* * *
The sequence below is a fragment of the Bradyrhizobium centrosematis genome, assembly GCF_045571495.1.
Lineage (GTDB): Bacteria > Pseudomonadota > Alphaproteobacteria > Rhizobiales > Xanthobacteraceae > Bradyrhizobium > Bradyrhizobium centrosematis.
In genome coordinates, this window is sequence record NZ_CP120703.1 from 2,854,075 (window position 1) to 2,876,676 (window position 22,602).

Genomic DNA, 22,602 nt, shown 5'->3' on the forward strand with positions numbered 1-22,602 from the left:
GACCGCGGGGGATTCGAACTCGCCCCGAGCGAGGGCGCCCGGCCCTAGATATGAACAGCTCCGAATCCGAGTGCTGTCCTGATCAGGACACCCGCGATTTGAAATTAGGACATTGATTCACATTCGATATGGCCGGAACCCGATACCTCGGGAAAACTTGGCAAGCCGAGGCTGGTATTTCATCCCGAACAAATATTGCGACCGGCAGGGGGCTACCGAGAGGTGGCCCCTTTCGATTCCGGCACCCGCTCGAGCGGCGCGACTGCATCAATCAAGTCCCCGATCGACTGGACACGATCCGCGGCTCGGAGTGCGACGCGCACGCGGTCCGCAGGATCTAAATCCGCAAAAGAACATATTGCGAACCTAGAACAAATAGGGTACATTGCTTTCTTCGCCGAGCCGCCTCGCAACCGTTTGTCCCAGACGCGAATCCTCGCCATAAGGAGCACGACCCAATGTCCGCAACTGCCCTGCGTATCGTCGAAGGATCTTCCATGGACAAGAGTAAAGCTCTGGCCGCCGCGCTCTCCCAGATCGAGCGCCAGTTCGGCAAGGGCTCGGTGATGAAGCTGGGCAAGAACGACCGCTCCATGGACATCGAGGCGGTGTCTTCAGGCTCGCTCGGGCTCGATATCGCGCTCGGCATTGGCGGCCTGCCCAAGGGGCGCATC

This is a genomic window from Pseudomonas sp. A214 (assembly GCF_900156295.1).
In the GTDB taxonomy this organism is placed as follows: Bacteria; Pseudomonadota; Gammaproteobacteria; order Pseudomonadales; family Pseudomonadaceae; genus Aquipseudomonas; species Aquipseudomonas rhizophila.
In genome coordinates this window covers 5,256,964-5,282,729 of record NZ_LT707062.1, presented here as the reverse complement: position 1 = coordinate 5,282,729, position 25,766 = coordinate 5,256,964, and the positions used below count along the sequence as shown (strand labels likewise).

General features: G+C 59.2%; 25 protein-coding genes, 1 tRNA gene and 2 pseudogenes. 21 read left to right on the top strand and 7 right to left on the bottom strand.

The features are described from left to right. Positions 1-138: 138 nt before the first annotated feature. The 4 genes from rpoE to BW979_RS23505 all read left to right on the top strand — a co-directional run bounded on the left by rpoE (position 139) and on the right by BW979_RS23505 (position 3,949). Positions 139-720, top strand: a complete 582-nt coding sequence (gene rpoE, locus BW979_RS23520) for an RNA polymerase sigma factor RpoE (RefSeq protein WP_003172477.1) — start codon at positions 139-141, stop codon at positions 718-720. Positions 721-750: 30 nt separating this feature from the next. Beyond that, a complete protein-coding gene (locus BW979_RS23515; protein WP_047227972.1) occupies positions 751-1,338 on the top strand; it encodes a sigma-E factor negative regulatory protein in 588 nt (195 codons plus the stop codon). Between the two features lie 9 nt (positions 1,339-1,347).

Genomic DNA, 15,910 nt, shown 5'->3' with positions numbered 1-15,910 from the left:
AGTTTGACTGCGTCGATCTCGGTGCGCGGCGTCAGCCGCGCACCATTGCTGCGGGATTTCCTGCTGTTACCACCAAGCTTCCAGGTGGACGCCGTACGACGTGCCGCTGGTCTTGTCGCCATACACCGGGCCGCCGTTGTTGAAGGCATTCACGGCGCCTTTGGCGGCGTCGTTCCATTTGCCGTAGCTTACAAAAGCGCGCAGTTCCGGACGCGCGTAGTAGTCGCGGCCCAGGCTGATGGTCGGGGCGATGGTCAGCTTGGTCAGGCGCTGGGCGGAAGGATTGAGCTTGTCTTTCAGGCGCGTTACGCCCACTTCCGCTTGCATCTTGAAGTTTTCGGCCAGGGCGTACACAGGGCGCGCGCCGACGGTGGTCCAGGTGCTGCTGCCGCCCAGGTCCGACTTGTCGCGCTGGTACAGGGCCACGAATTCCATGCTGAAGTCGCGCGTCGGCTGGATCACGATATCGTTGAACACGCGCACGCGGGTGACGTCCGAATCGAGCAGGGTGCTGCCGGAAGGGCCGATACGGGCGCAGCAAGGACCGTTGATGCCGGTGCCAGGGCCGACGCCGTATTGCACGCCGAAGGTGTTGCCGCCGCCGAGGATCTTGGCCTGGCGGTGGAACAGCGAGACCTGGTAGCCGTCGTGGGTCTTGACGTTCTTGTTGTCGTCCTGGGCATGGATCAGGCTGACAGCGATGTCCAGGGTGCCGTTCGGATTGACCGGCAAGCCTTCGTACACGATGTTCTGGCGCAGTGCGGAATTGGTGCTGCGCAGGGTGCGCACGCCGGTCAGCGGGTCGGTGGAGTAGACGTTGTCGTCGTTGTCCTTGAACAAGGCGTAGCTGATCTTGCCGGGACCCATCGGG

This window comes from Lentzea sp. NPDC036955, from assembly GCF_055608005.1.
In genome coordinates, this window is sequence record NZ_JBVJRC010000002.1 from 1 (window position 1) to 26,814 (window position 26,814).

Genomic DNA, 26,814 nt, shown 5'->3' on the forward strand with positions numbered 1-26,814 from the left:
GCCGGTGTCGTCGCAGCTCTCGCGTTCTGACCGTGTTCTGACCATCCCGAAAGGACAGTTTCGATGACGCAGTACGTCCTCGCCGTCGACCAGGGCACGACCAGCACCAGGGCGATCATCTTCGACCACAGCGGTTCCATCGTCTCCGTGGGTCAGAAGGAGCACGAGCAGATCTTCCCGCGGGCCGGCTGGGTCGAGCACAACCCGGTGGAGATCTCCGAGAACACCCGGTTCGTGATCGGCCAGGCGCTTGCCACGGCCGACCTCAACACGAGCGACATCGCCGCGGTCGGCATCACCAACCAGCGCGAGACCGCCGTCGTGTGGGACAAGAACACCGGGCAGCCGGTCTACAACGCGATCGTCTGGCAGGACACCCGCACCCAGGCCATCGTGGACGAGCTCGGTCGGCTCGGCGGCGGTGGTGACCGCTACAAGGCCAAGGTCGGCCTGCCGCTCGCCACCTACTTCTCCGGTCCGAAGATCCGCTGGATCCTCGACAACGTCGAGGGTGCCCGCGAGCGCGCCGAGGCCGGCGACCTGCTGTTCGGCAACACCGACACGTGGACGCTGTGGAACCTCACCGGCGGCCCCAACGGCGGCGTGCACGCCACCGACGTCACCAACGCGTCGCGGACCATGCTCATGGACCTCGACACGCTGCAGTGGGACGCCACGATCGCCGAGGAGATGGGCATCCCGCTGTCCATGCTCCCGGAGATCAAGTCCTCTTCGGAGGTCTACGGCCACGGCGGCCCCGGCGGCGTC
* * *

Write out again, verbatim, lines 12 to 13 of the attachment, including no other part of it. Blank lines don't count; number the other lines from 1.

AGTTTGACTGCGTCGATCTCGGTGCGCGGCGTCAGCCGCGCACCATTGCTGCGGGATTTCCTGCTGTTACCACCAAGCTTCCAGGTGGACGCCGTACGACGTGCCGCTGGTCTTGTCGCCATACACCGGGCCGCCGTTGTTGAAGGCATTCACGGCGCCTTTGGCGGCGTCGTTCCATTTGCCGTAGCTTACAAAAGCGCGCAGTTCCGGACGCGCGTAGTAGTCGCGGCCCAGGCTGATGGTCGGGGCGATGGTCAGCTTGGTCAGGCGCTGGGCGGAAGGATTGAGCTTGTCTTTCAGGCGCGTTACGCCCACTTCCGCTTGCATCTTGAAGTTTTCGGCCAGGGCGTACACAGGGCGCGCGCCGACGGTGGTCCAGGTGCTGCTGCCGCCCAGGTCCGACTTGTCGCGCTGGTACAGGGCCACGAATTCCATGCTGAAGTCGCGCGTCGGCTGGATCACGATATCGTTGAACACGCGCACGCGGGTGACGTCCGAATCGAGCAGGGTGCTGCCGGAAGGGCCGATACGGGCGCAGCAAGGACCGTTGATGCCGGTGCCAGGGCCGACGCCGTATTGCACGCCGAAGGTGTTGCCGCCGCCGAGGATCTTGGCCTGGCGGTGGAACAGCGAGACCTGGTAGCCGTCGTGGGTCTTGACGTTCTTGTTGTCGTCCTGGGCATGGATCAGGCTGACAGCGATGTCCAGGGTGCCGTTCGGATTGACCGGCAAGCCTTCGTACACGATGTTCTGGCGCAGTGCGGAATTGGTGCTGCGCAGGGTGCGCACGCCGGTCAGCGGGTCGGTGGAGTAGACGTTGTCGTCGTTGTCCTTGAACAAGGCGTAGCTGATCTTGCCGGGACCCATCGGG

This window comes from Lentzea sp. NPDC036955, from assembly GCF_055608005.1.